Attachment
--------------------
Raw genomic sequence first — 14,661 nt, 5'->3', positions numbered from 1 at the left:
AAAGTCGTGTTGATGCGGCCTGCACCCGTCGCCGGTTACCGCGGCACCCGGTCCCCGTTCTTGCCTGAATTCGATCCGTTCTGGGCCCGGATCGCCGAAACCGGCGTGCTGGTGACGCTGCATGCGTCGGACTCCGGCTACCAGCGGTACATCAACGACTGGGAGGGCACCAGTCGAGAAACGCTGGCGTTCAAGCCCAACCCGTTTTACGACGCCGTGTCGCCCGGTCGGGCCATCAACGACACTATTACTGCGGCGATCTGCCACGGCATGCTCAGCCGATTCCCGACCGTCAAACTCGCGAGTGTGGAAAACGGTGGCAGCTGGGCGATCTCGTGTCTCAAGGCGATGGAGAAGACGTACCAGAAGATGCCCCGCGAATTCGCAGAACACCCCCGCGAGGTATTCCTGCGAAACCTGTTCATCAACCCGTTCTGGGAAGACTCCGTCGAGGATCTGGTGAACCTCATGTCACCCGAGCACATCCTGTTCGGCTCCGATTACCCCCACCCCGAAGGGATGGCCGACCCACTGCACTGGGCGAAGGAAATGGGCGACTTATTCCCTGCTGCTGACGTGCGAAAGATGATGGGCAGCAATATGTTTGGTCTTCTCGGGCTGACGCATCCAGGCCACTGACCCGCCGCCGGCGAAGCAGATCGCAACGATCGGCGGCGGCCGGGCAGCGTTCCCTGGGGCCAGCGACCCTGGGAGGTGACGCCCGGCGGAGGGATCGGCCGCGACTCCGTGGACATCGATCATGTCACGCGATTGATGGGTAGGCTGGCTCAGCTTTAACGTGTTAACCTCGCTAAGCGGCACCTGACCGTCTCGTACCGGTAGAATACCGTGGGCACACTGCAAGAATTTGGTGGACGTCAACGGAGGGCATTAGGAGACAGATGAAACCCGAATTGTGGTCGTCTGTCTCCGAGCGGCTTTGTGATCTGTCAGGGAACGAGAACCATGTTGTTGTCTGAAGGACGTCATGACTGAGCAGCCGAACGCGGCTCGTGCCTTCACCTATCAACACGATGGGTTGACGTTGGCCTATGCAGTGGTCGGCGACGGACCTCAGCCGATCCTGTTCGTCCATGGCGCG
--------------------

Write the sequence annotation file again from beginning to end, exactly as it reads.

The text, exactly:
Raw genomic sequence first — 14,661 nt, 5'->3', positions numbered from 1 at the left:
AAAGTCGTGTTGATGCGGCCTGCACCCGTCGCCGGTTACCGCGGCACCCGGTCCCCGTTCTTGCCTGAATTCGATCCGTTCTGGGCCCGGATCGCCGAAACCGGCGTGCTGGTGACGCTGCATGCGTCGGACTCCGGCTACCAGCGGTACATCAACGACTGGGAGGGCACCAGTCGAGAAACGCTGGCGTTCAAGCCCAACCCGTTTTACGACGCCGTGTCGCCCGGTCGGGCCATCAACGACACTATTACTGCGGCGATCTGCCACGGCATGCTCAGCCGATTCCCGACCGTCAAACTCGCGAGTGTGGAAAACGGTGGCAGCTGGGCGATCTCGTGTCTCAAGGCGATGGAGAAGACGTACCAGAAGATGCCCCGCGAATTCGCAGAACACCCCCGCGAGGTATTCCTGCGAAACCTGTTCATCAACCCGTTCTGGGAAGACTCCGTCGAGGATCTGGTGAACCTCATGTCACCCGAGCACATCCTGTTCGGCTCCGATTACCCCCACCCCGAAGGGATGGCCGACCCACTGCACTGGGCGAAGGAAATGGGCGACTTATTCCCTGCTGCTGACGTGCGAAAGATGATGGGCAGCAATATGTTTGGTCTTCTCGGGCTGACGCATCCAGGCCACTGACCCGCCGCCGGCGAAGCAGATCGCAACGATCGGCGGCGGCCGGGCAGCGTTCCCTGGGGCCAGCGACCCTGGGAGGTGACGCCCGGCGGAGGGATCGGCCGCGACTCCGTGGACATCGATCATGTCACGCGATTGATGGGTAGGCTGGCTCAGCTTTAACGTGTTAACCTCGCTAAGCGGCACCTGACCGTCTCGTACCGGTAGAATACCGTGGGCACACTGCAAGAATTTGGTGGACGTCAACGGAGGGCATTAGGAGACAGATGAAACCCGAATTGTGGTCGTCTGTCTCCGAGCGGCTTTGTGATCTGTCAGGGAACGAGAACCATGTTGTTGTCTGAAGGACGTCATGACTGAGCAGCCGAACGCGGCTCGTGCCTTCACCTATCAACACGATGGGTTGACGTTGGCCTATGCAGTGGTCGGCGACGGACCTCAGCCGATCCTGTTCGTCCATGGCGCG